Seth Raven of Waldo captured a buck with enormous velvet antlers last summer on his remote wildlife camera.
Eric McCabe of Standish got a sequence of photos of an 8-point buck sniffing a branch from his deer cam.
And Dorothy McCarren of Woolwich has dozens upon dozens of Bambi-esque photos she got off her deer cams before she started locating the bucks on her hunting land.
Across Maine, hunters today are using wildlife cameras to find and study whitetail deer. The Maine Deer Hunter Facebook page where many are posted is like a study of the big bucks roaming across the state. And many Maine hunters use more than one deer cam, feeding what they call a new addiction.
“I didn’t really see it as cheating. But it wasn’t for me,” said hunter Tim Soule of Whitefield. “I was all about walking through the woods and finding sign. But now that I’m doing it, it’s just another tool. And it’s not easy. It’s no easier than hunting. You have to figure out just the right position to put the camera. I still haven’t gotten a buck on film.”
Once a few hundred dollars, remote wildlife cameras that are tripped by movement similar to backyard lights now are affordable for many. Most hunters spend around $100, but the cameras come cheaper.
Certainly these cameras also document turkey, porcupine, coyote, raccoons, bobcats and for Maine’s bear guides, those wary, stealth bruins.
But Maine deer hunters, like perhaps no other wildlife experts, are learning more and more about the species they stalk through the eyes of these cameras.
“It’s really neat to see how everything thrives on its own. Deer live pretty much by their noses,” said McCarren. “They smell all the different branches that my hair was on. And I’ve learned how they move in their environment. I think at night they’re more relaxed, but during the day they pick dense, thick brush, where they’re camouflaged.”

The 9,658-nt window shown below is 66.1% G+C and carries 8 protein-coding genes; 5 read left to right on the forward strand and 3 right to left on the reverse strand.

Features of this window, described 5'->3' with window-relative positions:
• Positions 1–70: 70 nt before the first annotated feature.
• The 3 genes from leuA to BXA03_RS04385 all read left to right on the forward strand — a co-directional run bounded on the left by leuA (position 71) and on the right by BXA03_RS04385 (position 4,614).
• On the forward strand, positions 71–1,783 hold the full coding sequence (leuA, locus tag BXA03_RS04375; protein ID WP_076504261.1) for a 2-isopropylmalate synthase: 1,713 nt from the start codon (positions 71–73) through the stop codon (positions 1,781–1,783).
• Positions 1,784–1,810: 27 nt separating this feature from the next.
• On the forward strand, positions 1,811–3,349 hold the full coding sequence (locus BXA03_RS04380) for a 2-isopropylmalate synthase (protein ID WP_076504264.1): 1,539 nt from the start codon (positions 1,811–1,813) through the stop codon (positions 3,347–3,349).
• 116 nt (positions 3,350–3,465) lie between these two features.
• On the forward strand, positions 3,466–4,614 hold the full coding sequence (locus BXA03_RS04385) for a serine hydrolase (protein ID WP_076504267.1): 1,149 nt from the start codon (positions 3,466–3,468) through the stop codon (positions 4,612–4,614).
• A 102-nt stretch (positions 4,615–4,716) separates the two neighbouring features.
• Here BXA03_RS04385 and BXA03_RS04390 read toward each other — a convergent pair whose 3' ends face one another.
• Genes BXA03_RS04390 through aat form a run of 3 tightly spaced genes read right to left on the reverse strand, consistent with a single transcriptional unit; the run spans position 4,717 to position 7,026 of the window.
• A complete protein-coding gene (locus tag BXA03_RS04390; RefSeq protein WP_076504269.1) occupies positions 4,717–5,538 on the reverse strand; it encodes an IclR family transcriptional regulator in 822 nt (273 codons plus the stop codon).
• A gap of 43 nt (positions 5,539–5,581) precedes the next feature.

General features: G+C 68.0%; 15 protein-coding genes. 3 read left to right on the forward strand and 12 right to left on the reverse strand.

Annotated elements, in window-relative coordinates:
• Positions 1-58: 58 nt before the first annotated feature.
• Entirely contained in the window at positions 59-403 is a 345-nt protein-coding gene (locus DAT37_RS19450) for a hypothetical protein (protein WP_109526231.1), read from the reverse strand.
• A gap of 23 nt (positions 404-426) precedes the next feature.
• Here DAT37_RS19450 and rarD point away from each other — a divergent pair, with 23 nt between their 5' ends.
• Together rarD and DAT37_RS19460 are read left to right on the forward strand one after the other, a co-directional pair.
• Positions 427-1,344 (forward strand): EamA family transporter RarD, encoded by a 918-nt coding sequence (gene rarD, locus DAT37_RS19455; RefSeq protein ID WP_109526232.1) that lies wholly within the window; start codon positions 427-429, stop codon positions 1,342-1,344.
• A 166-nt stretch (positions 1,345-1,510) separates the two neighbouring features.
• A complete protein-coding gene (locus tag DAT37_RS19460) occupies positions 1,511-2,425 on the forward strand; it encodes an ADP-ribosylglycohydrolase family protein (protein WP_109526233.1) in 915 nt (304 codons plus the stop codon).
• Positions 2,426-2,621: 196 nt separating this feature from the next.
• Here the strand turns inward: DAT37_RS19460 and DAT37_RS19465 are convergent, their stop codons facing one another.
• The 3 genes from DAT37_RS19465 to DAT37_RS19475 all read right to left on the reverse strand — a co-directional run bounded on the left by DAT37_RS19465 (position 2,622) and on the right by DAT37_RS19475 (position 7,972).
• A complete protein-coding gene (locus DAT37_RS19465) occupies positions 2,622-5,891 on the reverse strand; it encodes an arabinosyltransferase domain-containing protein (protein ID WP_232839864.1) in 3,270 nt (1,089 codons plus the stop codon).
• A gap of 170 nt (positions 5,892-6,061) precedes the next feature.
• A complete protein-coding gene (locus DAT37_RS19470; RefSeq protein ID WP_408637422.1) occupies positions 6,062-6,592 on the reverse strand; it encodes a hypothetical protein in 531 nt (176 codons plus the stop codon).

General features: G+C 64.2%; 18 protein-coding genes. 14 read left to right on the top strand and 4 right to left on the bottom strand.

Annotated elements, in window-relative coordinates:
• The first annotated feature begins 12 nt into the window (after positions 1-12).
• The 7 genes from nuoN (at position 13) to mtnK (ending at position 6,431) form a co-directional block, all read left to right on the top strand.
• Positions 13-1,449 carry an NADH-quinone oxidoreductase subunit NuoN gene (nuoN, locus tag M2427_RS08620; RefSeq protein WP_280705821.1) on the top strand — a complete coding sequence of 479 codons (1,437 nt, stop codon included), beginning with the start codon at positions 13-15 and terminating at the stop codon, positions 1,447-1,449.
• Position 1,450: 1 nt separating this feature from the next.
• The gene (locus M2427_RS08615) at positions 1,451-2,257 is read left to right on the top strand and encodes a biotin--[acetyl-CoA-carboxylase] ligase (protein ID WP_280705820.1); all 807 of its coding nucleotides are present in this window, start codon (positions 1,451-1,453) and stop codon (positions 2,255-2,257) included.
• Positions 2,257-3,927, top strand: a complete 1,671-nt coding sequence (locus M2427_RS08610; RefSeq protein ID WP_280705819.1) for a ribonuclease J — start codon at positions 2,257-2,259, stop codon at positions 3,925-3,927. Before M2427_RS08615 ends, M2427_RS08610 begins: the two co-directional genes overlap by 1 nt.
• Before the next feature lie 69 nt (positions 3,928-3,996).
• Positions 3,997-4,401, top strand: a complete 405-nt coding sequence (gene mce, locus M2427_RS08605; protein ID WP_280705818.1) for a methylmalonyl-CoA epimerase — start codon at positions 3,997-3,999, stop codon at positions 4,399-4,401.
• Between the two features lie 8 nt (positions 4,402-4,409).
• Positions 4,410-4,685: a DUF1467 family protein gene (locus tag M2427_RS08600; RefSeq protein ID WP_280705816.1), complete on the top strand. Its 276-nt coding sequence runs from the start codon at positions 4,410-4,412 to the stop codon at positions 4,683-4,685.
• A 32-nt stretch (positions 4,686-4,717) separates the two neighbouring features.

McCarren started using cameras four years ago. She now has six. She said improved technology has fed her addiction.
She looks for scrapes and beaten trails, then she gets landowner permission and puts up her cameras. But she’s careful.
McCarren uses a scent eliminator to mask her scent on the camera.
“The deer get wise to human scent. Where I hang the cameras around the trees, I spray everything down,” McCarren said. “As soon as the gun season starts, all their patterns change. Just when you think you’ve got their pattern down, the environment changes and they change, too.”
Call it a fish finder for hunting.
Marshall Richardson, 21, of Gorham said his three cameras have become his hunting friends.
“The most expensive is around $250 but there are cheaper ones for $80 to $90. I got a two-pack for $150. I’ll probably purchase one more,” Richardson said.
This fall he spread those cameras out on his parent’s 75 acres. It helped him zero in on where the bucks roam, but not when.
Richardson hunted in Bethel on Thanksgiving but missed the buck that walked in front of his camera that day.
“I would have had a 10-pointer. He walked in front of my tree stand to the left of the camera,” Richardson said.
Eric McCabe also feels his camera mocked him.
The 26-year-old hunter from Standish started using cameras four years ago. But as a full-time student who holds down a job, McCabe can’t get out to scout. So his cameras do his scouting for him.
But that system backfired a few weeks ago after McCabe hit the tree stand at 8:30 a.m. After two hours of hunting, he checked the camera only to find a photo of an 8-pointer that had passed exactly an hour before.
Missed opportunities aside, McCabe said the wildlife cams have made him a more patient hunter.
“If I had to pick one thing the deer cameras add to my hunting, it’s confidence,” McCabe said. “I’ve learned a lot about deer patterns by using the cams.”
Deirdre Fleming can be reached at 791-6452 or at: firstname.lastname@example.orgTwitter: FlemingPph